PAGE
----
Owl's Head Lighthouse, Owl's Head, ME

Tuesday, June 1, 2010

Simple Pleasures

After what felt like a hard weekend, but was in reality just me hitting a wall after two weeks of being out straight with others coming through my home, I was ready to begin living again today. While no great feats were accomplished, and minimal work was done, my mind was again functioning.

Laundry and dishes could be conquered. Floors could be cleaned, to some extent. And rudimentary social tasks could be looked on with something less than dread. It has always been this way for this "anti-social" wife of my husband. Mental and physical shut-downs occur periodically, but the day always comes when both mind and body come back to life. Today was that day, and it allowed me to focus on how to spend our remaining family time together.

Having recently heard of a used book store in the area, I had been looking forward to a time we might visit and mine for potential literary gems. We found the time today. My heart was light as this family of six made their way into a shop that was stocked, floor to ceiling, with books of all sizes, ages and topics.

Initially, I was noticing vast numbers of paperback novels, which did not light any literary fires in my being. But as I began to browse, and wend my way through aisle after aisle, I became transfixed. This became a treasure trove, that I was desperately trying to get to the bottom of before time ran out (it was nearly closing time).

Excitement ran through my veins as I noticed a wonderful classic, and then I would turn and face another. Beautiful, hard-cover, vintage collections of classic literature adorned these shelves. My husband, monitoring the four in the section meant for them, allowed me these moments of reverie. Books I had read and loved, others that I never had read, but had always wanted to, stimulated my brain. Poetry, mysteries, dramas, English and American literature pieces that deserved top billing, but were instead tucked into a corner of this quiet place.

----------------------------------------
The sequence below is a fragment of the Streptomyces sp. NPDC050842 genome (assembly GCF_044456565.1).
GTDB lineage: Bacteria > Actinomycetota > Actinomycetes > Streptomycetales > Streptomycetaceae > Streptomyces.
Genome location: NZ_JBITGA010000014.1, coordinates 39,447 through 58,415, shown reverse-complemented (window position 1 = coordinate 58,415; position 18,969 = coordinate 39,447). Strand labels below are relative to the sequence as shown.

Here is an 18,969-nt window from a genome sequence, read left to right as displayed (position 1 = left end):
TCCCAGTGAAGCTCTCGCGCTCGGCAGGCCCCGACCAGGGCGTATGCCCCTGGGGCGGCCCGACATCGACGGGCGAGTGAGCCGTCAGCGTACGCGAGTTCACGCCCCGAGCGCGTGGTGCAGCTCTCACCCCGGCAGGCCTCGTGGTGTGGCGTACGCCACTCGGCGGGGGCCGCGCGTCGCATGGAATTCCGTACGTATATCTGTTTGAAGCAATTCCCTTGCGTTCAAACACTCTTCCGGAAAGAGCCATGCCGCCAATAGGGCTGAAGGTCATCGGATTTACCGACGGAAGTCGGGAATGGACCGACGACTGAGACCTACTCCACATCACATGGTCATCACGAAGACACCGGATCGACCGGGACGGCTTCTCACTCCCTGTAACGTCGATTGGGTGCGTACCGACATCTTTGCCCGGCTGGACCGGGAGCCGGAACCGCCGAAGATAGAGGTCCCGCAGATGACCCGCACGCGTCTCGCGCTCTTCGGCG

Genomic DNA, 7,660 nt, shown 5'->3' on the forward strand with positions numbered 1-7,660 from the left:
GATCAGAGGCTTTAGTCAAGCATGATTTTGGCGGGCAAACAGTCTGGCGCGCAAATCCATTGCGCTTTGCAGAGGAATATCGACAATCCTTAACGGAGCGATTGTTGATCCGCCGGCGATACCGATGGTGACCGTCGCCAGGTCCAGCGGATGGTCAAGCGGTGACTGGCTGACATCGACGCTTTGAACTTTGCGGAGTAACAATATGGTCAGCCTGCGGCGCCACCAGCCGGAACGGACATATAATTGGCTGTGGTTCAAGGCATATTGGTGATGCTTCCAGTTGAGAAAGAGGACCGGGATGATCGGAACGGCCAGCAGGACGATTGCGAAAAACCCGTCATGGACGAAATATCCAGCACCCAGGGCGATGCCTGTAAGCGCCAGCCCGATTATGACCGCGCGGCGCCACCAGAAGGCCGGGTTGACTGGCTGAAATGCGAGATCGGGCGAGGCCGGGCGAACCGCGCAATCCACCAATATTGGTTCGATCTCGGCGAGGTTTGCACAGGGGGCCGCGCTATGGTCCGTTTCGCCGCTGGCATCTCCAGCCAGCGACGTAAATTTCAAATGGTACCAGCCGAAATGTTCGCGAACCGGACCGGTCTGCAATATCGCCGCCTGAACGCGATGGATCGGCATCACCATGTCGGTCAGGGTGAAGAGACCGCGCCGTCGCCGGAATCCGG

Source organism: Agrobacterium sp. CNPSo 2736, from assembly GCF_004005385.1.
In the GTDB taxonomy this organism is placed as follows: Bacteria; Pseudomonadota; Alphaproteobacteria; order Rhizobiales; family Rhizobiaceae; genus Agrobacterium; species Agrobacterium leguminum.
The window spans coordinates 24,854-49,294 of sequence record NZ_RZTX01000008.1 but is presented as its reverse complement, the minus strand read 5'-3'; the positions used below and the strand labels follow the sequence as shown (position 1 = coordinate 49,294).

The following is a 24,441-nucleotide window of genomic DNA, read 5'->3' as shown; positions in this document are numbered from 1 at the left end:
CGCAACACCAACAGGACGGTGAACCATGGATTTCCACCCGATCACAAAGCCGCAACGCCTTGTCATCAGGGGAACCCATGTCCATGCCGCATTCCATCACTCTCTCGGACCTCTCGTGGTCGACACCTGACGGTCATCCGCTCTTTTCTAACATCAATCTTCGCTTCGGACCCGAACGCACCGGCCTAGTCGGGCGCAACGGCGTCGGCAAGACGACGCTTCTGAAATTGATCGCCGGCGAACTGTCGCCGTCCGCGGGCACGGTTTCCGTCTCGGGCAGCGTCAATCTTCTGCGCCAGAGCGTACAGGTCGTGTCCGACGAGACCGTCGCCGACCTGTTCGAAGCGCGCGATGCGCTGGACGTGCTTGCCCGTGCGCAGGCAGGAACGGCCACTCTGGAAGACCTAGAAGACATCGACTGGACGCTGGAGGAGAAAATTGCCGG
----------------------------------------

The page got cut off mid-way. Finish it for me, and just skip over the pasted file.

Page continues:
Dickens, Alcott, Herriot, Thoreau. Authors that I had tucked into my arms. My children came to me, one by one. "Mommy! Did you see this one?" and "Mommy, What do you think about this?" or "I've been looking for these." My excitement and pleasure was mirrored in their eyes.

How blessed I am to have the joy of raising children who love to read. Children whose imaginations are alive. Who love nothing better than a quiet evening of reading a story together. G.A. Henty, Laura Ingalls Wilder, C.S. Lewis are all names they are familiar with and are enjoying as they learn about the world in which they live.

We pour over our purchases (perhaps too many of them), looking forward to the many hours of enjoyment ahead. Such a simple pleasure, but one that creates a bright spot in my life. And one that I pray will result in many bright spots in the lives of those I now lead. Those that I will one day whisper good-bye to, as they stretch out into the world beyond our little home. Someday, their bright spot may come from stepping into a little shop filled with stories. Memories coming back to them as they place their hands on pages that they turned before. Sharing with their own little followers, the literary jewels of generations past, and watching the wonder grow in eyes as stories of yesteryear work their magic once again.

No comments:

Post a Comment